The conflict of serving two masters

Chris Rea fears for the RFU's guardianship of a divided game
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I have long been an ardent admirer of Neil Back's play and a vigorous campaigner for his inclusion in the national side. But following events of the past fortnight I am more than ever in awe of the man. Just think, throughout all those years the Leicester player has been labouring under the appalling handicaps of raging myopia and acute colour-blindness. How else could he have confused the slender figure of Steve Lander for the muscular slab of Andy Robinson and the referee's pantomime shirt for a Bath jersey?

No doubt about it, there was malice aforethought in Back's action when the final whistle blew at Twickenham two weeks ago. Back can consider himself extremely fortunate that the disciplinary committee were as much of a pushover as the hapless Mr Lander and that he has escaped with what is in effect no more than a 10-week ban.

No less disappointing is Leicester's attitude to the affair and their promotion of the incident as little more than a comedy of errors. Whatever has happened to this great club? Since the resignation of John Allen as secretary at the start of the season it appears to have lost all sense of direction and integrity. The sacking of Tony Russ was an unwholesome episode which, in the midst of Leicester's assault on the League and Cup double, escaped close scrutiny but which has left far too many questions unanswered.

If this is the kind of lead the game will be given should the top clubs win their battle against Cliff Brittle and the remnants of support still loyal to him within the Rugby Football Union, then heaven help us. The deepening divisions within the governing body were highlighted last week by their continuing obstinacy over the television negotiations with the other home unions and by the announcement that Colin Herridge was to join Donald Kerr on the Harlequins board of directors. Is it possible that Herridge, recently proposed as the new treasurer of the RFU, can discharge his duties to them and to Harlequins fairly? This most affable of men appears to have placed himself in what can only be termed the most compromising of positions.

Herridge surely cannot serve two bodies who are so implacably opposed to each other on a number of important issues. But herein lies the RFU's biggest problem and the most serious threat to their guardianship of the game in England. There are too many within their own ranks who are peddling the opposition cause. Those concerns were expressed last week by the counties whose threat to call another special general meeting will become a promise unless they get satisfaction from their meeting with Bill Bishop, the president, and the secretary Tony Hallett.

It is an unholy, unseemly mess. One of the principal stumbling blocks, as it has been since the start of these protracted negotiations, is the number of clubs competing in the First Division next season. The English Professional Rugby Union Clubs are demanding 12 with a reduction to 10 the following season. Brittle and his team are unwavering in their commitment to 10. Epruc, representing as they do the top two divisions, believe they have a duty to make representations on behalf of English First Division Rugby Limited who are purportedly incandescent with rage over the RFU's decision to allow relegation from the top tier this season.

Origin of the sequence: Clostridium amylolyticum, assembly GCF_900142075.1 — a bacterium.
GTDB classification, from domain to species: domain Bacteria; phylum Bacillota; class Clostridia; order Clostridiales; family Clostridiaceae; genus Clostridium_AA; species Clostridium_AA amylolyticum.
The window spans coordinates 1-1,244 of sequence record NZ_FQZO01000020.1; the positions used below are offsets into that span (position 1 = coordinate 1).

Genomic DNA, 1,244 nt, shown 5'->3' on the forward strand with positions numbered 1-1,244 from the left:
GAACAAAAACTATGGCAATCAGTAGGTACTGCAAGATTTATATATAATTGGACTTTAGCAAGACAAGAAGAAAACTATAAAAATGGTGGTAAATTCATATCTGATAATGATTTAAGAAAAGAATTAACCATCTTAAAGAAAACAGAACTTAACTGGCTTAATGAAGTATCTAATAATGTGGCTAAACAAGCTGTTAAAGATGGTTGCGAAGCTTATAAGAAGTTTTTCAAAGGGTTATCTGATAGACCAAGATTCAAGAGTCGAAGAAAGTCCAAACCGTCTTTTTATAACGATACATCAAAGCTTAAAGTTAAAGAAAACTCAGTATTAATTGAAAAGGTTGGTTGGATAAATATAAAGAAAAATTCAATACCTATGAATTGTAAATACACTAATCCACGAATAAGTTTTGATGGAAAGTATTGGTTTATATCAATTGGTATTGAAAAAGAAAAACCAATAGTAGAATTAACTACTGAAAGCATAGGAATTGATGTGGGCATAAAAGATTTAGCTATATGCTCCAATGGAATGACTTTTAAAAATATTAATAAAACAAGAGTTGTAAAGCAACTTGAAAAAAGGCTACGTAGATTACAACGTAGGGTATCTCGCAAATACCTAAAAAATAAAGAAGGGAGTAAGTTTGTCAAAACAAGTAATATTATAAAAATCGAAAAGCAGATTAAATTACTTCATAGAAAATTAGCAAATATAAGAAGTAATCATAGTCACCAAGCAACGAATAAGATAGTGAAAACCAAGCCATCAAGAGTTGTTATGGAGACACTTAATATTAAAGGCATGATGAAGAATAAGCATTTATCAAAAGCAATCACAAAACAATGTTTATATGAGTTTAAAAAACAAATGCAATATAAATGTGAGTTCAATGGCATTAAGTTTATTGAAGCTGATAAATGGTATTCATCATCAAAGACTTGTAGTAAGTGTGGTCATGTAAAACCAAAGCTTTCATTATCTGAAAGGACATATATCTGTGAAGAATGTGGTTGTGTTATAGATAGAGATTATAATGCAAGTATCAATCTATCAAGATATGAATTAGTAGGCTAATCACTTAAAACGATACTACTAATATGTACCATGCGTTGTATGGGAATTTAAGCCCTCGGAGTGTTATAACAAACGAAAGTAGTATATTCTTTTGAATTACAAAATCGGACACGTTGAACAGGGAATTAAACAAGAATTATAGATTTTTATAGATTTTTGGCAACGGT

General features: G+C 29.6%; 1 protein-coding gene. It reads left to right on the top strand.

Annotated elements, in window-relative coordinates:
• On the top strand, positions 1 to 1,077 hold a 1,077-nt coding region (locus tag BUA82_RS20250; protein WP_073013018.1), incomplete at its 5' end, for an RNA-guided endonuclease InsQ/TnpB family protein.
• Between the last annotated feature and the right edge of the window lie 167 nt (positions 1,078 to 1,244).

To be more accurate, Saracens and West Hartlepool, the two relegated clubs, are fuming. The rest are maintaining a discreet silence. And so they should. If there were 12 First Division clubs next season it would mean that four would have to be relegated at the end of it. Either that or there would be no promotion from the Second Division and with the size of the investment made by clubs like Newcastle, Richmond and Coventry hoping to fast-track their way to the top, that would lead to a revolution.

Another fine mess which the Rugby League have been doing their damnedest to exploit. "The clash of the codes" fiasco confirmed that Bath were prepared to go bravely to their execution and that Wigan are a very good league side. Next week's return at Twickenham will prove that Bath are a very good Union side and that Wigan will go equally courageously to meet their fate which may be less painful. The exercise is without value save as a money-making gimmick and to attempt to dignify it as a historic reconciliation is ludicrous.

Maurice Lindsay believes that Wigan, by the annihilation of Bath and triumph at Twickenham last week, have established beyond all doubt the league code as the game true athletes will want to play in the future. Baloney. No player of ambition and in his right mind would forsake the high profile and glamour, to say nothing of money, of Twickenham and the Arms Park for the anonymity and the glue- pots of Castleford and Halifax. Lindsay must know that when (sadly it is no longer a question of if) the codes eventually merge to form professional rugby, it is more likely to be on union's terms than league's although we all know that the terms will be dictated by Rupert Murdoch.